The biggest difference about playing Bulkhead is that he's a robot. So playing him – especially his protective nature over Miko- is very different from the other roles I've played. He's a powerful Transformer who has never really dealt with humans before, so I have to play with trying to understand what humans are all about and in the meantime create a slow bond with these characters. He's always concerned about Miko the most, so I would say that's what differentiates this role from the others — his vulnerability for Miko.
BIO: Kevin Michael Richardson, known to his friends as KMR, is one of the most renowned voice of artists of our time. His deep voice and love for all things animated make him a fan favorite. But, don’t let his deep voice fool you, KMR is known for his fun-loving antics, sense of humor and devotion to his fans.
Despite being one of the most famous voices of our time, only his most devoted fans recognize this awesome king-sized actor in person. Regardless of having voiced hundreds of animated TV shows, commercials and video game characters his dedication to his craft often keeps him in disguise, not dissimilar to his character BULKHEAD. But, when he does transform you never know what voice is going to come out; some of his voices include Panthro on the new Thundercats, Cleveland JR on The Cleveland Show, Kilowog on The Green Lantern, The Shredder on Tenage Mutant Ninja Turtles, Maurice in The Penguins of Madagascar, Prime 2 in Transformers: Revenge of the Fallen and the list goes on! His work has also been recognized with a nomination for a Daytime Emmy as the voice of The Joker in The Batman series.
If all that was not enough KMR has also sung with some of our generation’s most famous singers. He has had a rap off with Kanye West, chimed in with the cast of Glee, gotten vocal with Harry Connick, Jr and joined in a tune with Seth MacFarlane and Frank Sinatra Jr. accompanied by a 62 piece band.
So, if you cant find KMR locked inside an animation studio, he is probably singing at a karaoke bar with one of his famous friends.
The Allspark member HellCat got his hands on the recently released Sergeant Kerokero Starscream figure and has scanned some images of the accompanying manga for your enjoyment! Keroroscream is a redeco Legends Starscream with several different sticker options cast in green and yellow plastic.
Click the link above to see the short, but funny, Manga strip
MoDXtoys.com have posted some scans of the February 2012 edition of the Japanese hobby magazine Hyper Hobby. The issue, mirrored below, contains the ofllowing:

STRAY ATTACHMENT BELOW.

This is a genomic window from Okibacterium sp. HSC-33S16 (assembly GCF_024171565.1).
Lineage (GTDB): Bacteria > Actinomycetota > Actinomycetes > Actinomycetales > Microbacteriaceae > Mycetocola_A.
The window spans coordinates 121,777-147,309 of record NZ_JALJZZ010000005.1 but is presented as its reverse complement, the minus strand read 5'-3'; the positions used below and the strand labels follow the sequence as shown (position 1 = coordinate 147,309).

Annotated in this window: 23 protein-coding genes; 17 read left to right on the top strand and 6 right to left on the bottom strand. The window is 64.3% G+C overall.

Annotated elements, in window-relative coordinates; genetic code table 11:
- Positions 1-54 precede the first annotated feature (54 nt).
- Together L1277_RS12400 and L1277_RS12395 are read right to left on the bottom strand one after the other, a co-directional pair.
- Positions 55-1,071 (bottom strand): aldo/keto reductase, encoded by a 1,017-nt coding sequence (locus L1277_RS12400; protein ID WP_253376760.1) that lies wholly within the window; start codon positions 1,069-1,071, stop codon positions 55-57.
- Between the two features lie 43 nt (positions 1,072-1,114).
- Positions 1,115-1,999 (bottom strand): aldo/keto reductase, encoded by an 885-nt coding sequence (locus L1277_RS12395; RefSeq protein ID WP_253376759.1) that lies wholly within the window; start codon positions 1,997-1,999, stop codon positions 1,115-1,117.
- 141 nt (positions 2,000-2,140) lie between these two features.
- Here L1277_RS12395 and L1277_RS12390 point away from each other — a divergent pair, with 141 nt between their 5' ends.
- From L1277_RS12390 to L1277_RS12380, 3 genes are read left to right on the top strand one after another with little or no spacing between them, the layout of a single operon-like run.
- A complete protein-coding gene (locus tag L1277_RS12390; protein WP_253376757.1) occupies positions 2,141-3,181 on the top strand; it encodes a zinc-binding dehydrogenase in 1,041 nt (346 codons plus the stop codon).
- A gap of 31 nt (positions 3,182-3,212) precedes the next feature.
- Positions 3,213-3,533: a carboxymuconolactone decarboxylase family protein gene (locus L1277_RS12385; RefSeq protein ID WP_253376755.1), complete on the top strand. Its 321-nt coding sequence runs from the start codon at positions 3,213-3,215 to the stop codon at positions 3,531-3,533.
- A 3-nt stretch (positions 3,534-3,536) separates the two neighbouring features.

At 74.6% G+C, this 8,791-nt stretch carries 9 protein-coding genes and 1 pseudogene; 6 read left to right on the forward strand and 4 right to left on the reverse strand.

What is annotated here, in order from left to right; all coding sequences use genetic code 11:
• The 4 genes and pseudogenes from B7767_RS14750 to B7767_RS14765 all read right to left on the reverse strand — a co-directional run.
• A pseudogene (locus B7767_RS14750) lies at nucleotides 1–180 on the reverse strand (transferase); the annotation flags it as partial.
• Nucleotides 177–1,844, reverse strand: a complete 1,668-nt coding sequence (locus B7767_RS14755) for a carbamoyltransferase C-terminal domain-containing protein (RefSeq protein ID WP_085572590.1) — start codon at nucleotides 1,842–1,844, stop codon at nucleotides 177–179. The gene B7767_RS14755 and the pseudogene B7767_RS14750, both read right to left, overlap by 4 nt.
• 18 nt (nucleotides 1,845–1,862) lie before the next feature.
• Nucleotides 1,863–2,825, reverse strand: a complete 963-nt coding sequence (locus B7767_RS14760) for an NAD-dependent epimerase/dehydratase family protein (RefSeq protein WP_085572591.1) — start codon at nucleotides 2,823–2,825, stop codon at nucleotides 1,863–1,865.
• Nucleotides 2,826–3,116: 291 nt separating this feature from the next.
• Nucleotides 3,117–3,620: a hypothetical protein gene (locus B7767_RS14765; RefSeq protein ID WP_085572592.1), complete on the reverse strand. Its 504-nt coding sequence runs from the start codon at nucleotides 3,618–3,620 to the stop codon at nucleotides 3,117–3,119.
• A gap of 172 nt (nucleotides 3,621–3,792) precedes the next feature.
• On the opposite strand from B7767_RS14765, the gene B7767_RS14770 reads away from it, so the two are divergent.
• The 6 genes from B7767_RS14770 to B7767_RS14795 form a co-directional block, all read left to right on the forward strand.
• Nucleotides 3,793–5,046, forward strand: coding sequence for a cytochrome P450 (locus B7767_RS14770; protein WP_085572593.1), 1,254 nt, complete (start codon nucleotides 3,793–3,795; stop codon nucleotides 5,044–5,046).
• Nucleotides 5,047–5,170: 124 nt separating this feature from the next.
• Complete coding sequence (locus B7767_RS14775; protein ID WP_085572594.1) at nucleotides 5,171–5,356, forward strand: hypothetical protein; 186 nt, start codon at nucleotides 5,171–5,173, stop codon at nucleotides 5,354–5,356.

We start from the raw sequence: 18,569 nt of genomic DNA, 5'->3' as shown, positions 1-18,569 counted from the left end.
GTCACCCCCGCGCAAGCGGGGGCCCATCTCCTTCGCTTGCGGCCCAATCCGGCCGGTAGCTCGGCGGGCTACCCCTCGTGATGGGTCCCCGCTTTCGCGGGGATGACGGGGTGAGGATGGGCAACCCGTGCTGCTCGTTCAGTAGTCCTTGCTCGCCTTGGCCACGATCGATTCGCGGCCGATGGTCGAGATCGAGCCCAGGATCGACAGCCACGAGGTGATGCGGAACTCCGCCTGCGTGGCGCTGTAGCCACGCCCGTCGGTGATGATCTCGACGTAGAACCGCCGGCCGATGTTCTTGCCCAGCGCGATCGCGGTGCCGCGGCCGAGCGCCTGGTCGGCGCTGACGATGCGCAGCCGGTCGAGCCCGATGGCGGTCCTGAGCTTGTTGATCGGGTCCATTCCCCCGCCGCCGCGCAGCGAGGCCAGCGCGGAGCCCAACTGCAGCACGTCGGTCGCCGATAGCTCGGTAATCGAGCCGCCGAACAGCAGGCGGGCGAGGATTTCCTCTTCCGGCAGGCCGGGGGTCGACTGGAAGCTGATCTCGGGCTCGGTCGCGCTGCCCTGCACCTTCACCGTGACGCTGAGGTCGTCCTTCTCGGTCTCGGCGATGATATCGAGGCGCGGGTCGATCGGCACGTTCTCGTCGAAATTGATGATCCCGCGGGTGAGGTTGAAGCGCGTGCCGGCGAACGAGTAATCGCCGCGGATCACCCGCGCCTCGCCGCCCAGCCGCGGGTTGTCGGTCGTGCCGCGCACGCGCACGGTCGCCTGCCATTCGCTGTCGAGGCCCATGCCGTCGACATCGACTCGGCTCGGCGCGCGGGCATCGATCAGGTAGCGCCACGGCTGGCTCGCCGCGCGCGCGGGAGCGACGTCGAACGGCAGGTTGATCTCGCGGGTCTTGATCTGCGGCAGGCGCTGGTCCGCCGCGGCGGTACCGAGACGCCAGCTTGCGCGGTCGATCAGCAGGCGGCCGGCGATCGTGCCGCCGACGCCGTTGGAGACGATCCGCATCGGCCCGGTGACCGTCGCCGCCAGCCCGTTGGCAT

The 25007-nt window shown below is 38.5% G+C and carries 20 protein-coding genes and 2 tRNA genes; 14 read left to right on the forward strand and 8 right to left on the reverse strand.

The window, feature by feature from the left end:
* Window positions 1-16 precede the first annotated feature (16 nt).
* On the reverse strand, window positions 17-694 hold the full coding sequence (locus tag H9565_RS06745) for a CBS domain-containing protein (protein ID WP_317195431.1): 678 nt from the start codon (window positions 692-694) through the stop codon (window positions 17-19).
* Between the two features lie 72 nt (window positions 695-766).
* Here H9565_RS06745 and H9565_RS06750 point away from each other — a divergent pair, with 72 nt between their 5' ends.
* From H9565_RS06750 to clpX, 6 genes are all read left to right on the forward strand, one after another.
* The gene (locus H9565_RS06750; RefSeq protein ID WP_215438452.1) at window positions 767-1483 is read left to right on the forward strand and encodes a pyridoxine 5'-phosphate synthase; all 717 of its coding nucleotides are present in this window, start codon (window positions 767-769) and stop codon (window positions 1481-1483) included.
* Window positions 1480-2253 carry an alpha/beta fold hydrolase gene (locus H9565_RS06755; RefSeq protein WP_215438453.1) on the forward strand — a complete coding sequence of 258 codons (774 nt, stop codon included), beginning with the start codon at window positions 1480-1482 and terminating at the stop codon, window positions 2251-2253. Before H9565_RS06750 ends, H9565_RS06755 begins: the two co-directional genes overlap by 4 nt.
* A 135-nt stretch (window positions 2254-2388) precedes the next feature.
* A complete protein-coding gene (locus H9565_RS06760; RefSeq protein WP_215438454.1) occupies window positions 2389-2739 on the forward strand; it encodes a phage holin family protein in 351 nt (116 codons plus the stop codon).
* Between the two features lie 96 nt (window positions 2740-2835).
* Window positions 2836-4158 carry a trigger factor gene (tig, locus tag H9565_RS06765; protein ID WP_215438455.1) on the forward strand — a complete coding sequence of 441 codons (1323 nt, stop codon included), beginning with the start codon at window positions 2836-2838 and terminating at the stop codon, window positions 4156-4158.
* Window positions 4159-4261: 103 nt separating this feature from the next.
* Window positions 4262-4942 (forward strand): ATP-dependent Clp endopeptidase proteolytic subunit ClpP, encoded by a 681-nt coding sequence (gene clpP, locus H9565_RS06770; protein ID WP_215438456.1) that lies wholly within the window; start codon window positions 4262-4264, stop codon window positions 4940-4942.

Steve Blum gives an insigth into how he approached the role of Starscream in Transformers Prime, along with talkign about his voice actor idols and how doing Starscream measures up against some of his other roles.
TFW2005.com board members SydneyY and Masabon have posted a translation of an interview with TakaraTomy team producer Noriaki Maeda which was recently published within Figure King magazine.
The interview consists of five questions:
1. Firstly, looking back upon this year's Transformers series, what are your thoughts?
2. What were the popular items in 2011, or the product sold unexpectedly well?
3. What were the reactions to the MechTech weapon giveaways and MechTech campaigns?
4. Why did you resume "United" series at this point?
The intervie≠w explain why Arcee was released in a blue colour scheme as part of Darkside Moon in Japan, which was basically as a teaser for her appearance in Transformers: Prime to prepare the Japanese audience in advance. Being a motorcycle Transformer, she proved popular with Japanese children which was a bit of a surprise to the TakaraTomy staff
The February 2012 issue of Hyper Hobby Magazine is now on sale in Japan. You can view a copy of the cover below but the issue covers the same content as Figure King as well as KeroKero Ace with the content being the Transformers Prime: First Edition figures, the Arms Micron and Kero Scream.
The magazine is available now in Japanese stores as well as on Amazon.jp and US and European import stores
As the year draws to a close I thought I would continue a theme we started for this year back in April of adding a backlog of Japanese Hobby magazine image galleries. As such you can now find 14 more galleries for your viewing pleasure.
The image galleries are of: